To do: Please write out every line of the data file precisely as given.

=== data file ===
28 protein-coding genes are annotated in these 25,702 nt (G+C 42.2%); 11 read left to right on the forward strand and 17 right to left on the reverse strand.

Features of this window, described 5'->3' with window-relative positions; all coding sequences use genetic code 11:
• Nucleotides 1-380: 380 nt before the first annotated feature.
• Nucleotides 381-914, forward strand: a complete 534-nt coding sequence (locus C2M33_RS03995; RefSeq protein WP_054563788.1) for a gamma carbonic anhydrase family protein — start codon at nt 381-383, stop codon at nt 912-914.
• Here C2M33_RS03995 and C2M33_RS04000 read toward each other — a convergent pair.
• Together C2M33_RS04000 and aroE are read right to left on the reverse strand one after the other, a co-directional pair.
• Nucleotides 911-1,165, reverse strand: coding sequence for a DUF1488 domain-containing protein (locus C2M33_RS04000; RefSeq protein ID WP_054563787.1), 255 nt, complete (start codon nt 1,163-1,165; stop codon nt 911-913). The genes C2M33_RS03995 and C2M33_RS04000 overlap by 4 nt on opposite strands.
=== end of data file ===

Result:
28 protein-coding genes are annotated in these 25,702 nt (G+C 42.2%); 11 read left to right on the forward strand and 17 right to left on the reverse strand.

Features of this window, described 5'->3' with window-relative positions; all coding sequences use genetic code 11:
• Nucleotides 1-380: 380 nt before the first annotated feature.
• Nucleotides 381-914, forward strand: a complete 534-nt coding sequence (locus C2M33_RS03995; RefSeq protein WP_054563788.1) for a gamma carbonic anhydrase family protein — start codon at nt 381-383, stop codon at nt 912-914.
• Here C2M33_RS03995 and C2M33_RS04000 read toward each other — a convergent pair.
• Together C2M33_RS04000 and aroE are read right to left on the reverse strand one after the other, a co-directional pair.
• Nucleotides 911-1,165, reverse strand: coding sequence for a DUF1488 domain-containing protein (locus C2M33_RS04000; RefSeq protein ID WP_054563787.1), 255 nt, complete (start codon nt 1,163-1,165; stop codon nt 911-913). The genes C2M33_RS03995 and C2M33_RS04000 overlap by 4 nt on opposite strands.